Shame on any legislator that supports this bill!

  8. - Will23 - Monday, Dec 1, 14 @ 1:05 pm:

    This legislation takes the attention away from HB3796 — the other anti-transparency bill that’s likely being taken up by the Senate this week.

    I agree this legislation is bad for FOIA filers and the media, but I equally think it conveniently distracts us from the HB3796…the one that has a greater chance of passing during the veto session.

    Yes, HB3796 may not do as much damage per se, it’s bad news for taxpayers that deserve access to information.

    It’s the old switcheroo…”Now, now…you shouldn’t be upset with us overriding HB3796. At least we didn’t pass SB2799, the one that essentially strips the state’s FOIA law down to nothing.”

  9. - Downstate GOP Faithless - Monday, Dec 1, 14 @ 1:20 pm:

    I wonder where the outgoing Treasurer stands on this?

  10. - Bradley VanHoose - Monday, Dec 1, 14 @ 1:20 pm:

    Anyone who googles my name …Bradley VanHoose, Village of Caseyville, Illinois, SWIC and you will see a FOIA battle of epic proportions. If this does not convince you vote against weaking The Illinois Freedom of Information Act, I dont know what will. Shame on any lawmaker who supports bill 2799….SHAME ON THEM.

  11. - Ahoy! - Monday, Dec 1, 14 @ 1:25 pm:

    I actually not opposed to curtailing a citizen’s ability to win legal fees from a government body when they violate FOIA. At the end of the day the taxpayers lose that money, we should revisit other mechanisms or another appeals process instead of punishing tax payers, I just have to think there is a better way.

  12. - Demoralized - Monday, Dec 1, 14 @ 1:46 pm:

    Um, Mr. VanHoose, you are what is known as a serial FOIA filer. I’ve dealt with people like you and we ignore you. For good reason.

  13. - Under Further Review - Monday, Dec 1, 14 @ 2:03 pm:

    This is a really blatant power grab. I carry no brief for “serial FOIA” filers, but I have had experience with bona fide FOIA requests being wrongfully denied by local governments. Thankfully, the AG FOIA request specialist instructed the unit of government that the requests were reasonable and not unduly burdensome. The municipality was ordered to comply with the requests.

  14. - Mouthy - Monday, Dec 1, 14 @ 2:25 pm:

    - Demoralized - Monday, Dec 1, 14 @ 1:46 pm:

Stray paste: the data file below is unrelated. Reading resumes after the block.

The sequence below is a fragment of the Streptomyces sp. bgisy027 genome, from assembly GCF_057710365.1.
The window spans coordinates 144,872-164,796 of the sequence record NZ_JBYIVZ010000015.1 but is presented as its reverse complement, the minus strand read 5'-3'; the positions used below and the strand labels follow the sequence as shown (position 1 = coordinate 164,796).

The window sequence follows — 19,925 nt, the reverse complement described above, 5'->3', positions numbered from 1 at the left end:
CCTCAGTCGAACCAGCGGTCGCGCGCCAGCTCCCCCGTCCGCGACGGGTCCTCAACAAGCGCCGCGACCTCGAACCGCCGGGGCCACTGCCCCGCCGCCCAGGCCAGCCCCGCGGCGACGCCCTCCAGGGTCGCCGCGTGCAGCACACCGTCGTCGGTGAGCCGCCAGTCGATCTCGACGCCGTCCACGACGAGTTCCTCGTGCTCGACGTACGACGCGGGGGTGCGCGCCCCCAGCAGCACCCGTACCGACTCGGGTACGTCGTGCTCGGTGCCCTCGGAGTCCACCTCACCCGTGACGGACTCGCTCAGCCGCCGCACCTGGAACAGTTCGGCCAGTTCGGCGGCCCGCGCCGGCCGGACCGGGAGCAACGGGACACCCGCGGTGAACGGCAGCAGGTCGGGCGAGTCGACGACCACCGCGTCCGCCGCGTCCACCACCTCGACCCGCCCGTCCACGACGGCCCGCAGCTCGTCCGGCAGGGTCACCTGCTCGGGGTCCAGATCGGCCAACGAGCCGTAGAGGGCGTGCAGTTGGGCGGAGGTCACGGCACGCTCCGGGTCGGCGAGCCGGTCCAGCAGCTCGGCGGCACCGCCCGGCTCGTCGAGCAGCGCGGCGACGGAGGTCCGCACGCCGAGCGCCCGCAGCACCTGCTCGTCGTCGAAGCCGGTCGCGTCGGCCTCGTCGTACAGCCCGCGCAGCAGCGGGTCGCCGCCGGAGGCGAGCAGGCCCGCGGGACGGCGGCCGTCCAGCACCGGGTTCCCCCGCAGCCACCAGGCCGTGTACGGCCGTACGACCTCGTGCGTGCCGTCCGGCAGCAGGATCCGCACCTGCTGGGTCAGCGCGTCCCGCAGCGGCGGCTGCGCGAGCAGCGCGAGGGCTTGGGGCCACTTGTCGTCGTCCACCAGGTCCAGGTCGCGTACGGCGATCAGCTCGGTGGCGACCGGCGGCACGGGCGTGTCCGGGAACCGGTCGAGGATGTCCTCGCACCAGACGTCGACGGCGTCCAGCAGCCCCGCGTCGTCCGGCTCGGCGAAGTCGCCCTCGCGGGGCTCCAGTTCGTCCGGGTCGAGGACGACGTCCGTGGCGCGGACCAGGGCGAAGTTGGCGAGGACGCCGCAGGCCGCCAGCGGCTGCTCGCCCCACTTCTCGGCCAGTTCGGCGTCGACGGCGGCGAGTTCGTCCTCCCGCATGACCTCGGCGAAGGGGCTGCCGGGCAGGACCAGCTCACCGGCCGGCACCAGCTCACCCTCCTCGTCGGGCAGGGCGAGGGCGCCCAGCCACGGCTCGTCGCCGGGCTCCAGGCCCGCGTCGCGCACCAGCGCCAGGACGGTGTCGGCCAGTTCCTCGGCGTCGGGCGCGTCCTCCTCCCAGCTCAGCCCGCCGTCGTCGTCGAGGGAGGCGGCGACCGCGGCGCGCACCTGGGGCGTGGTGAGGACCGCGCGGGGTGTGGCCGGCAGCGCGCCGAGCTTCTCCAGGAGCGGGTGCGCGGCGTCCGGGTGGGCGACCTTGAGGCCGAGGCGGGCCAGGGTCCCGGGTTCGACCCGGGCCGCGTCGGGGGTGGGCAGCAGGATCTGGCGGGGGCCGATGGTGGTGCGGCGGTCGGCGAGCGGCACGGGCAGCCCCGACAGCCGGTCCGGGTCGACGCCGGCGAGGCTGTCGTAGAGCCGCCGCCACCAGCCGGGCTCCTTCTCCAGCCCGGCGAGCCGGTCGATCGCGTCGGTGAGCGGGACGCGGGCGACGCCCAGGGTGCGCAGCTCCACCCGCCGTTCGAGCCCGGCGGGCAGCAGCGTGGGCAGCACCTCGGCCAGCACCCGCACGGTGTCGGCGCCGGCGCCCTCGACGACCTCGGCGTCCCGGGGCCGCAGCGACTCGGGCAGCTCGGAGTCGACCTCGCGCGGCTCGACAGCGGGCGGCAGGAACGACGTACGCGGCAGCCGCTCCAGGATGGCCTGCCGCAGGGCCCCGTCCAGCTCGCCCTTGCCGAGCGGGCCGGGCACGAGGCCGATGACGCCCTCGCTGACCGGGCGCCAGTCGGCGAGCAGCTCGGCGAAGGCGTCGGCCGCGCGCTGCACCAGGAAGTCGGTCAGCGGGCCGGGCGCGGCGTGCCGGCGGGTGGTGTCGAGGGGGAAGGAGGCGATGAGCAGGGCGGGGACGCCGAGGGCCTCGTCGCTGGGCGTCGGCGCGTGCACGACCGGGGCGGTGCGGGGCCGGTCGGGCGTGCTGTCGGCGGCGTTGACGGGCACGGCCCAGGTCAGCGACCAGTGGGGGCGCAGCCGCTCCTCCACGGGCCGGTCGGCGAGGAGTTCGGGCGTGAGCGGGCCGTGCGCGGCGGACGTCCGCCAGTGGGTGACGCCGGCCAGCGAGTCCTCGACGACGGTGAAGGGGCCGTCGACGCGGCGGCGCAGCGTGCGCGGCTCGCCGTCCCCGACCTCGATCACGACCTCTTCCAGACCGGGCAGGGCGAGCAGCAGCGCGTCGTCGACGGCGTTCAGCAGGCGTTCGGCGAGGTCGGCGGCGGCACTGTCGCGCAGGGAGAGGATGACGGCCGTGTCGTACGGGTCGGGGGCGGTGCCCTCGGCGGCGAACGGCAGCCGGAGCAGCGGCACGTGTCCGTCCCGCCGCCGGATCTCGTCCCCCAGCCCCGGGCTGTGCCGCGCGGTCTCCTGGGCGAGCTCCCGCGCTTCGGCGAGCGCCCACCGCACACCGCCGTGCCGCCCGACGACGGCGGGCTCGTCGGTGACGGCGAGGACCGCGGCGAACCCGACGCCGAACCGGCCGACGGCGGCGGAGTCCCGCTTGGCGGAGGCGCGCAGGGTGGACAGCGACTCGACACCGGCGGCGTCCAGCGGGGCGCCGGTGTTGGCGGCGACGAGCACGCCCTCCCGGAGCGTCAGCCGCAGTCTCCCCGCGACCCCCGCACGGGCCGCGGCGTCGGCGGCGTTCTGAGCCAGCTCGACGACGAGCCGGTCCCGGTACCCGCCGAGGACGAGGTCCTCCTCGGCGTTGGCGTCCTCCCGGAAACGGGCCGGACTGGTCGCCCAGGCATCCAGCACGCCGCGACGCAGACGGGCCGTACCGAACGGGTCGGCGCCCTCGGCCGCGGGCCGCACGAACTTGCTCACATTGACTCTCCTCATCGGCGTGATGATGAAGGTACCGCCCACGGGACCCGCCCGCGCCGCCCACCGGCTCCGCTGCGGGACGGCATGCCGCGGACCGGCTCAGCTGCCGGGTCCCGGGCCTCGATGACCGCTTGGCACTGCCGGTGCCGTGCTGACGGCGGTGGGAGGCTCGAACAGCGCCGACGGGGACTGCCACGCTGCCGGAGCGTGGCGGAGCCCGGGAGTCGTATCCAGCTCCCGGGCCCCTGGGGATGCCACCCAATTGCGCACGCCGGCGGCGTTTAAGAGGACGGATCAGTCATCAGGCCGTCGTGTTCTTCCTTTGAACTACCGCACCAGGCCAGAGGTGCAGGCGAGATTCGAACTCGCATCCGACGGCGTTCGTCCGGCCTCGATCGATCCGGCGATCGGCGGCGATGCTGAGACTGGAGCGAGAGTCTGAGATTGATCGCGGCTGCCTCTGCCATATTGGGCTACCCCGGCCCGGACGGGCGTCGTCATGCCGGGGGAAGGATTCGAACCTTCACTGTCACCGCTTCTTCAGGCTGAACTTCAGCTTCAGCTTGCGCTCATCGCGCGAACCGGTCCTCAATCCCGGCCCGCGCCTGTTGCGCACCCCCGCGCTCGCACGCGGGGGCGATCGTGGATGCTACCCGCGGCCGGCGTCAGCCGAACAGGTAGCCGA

Um, Mr. VanHoose, you are what is known as a serial FOIA filer. I’ve dealt with people like you and we ignore you. For good reason.

    Yes, I can see how guys like Mr VanHoose, who apparently wants to see some checks written from the Caseyville hotel/motel fund, would bother guys like you…

  15. - Read the bill - Monday, Dec 1, 14 @ 2:44 pm:

    The bill does not get rid of attorneys’ fees for requesters - in fact, it expands the right to attorneys’ fees so it will apply even when a public body voluntarily turns over records or settles litigation. That will discourage public bodies from settling these disputes, costing taxpayers even more money and further delaying when the requester can get the records.

  16. - anon - Monday, Dec 1, 14 @ 2:46 pm:

    The one reform that is needed is to attach penalties for violations of FOIA, which are now penalty-free.

  17. - Ghost - Monday, Dec 1, 14 @ 3:21 pm:

    The main problem with foia is the time frames to respond are way to short. You get at least 30 days for discovery, they should be extended.

    That said most reporters are pretty cooperative in agreeing to go beyond the time frames in the law.

    Lawyer fees imho should not be available unless the court finds there was no good faith basis for believing the information was protected. This is tax payer money we spend when these cases are lost. And if the public body believes in good faith they are properly excluding information; the public is not served by paying legal fees in this instance imho.

  18. - Ghost - Monday, Dec 1, 14 @ 3:23 pm:

    One follow up; that state needs to upgrade its antiquated fiscal, budget, personnel, and grants records systems (or lack thereof). In an ideal world they would use a single enterprise system with a publics self service portal for information. Skip the need to submit a foia request, just make it searchable online.

  19. - yinn - Monday, Dec 1, 14 @ 3:39 pm:

    ==Um, Mr. VanHoose, you are what is known as a serial FOIA filer. I’ve dealt with people like you and we ignore you. For good reason.==

    My municipality occasionally misuses the FOIA exemptions for preliminary drafts and collective bargaining. I hope the loopholes get closed up one day. But, never have citizen requesters been ignored. I have a brand new picture of the commenter called “demoralized” and it ain’t pretty.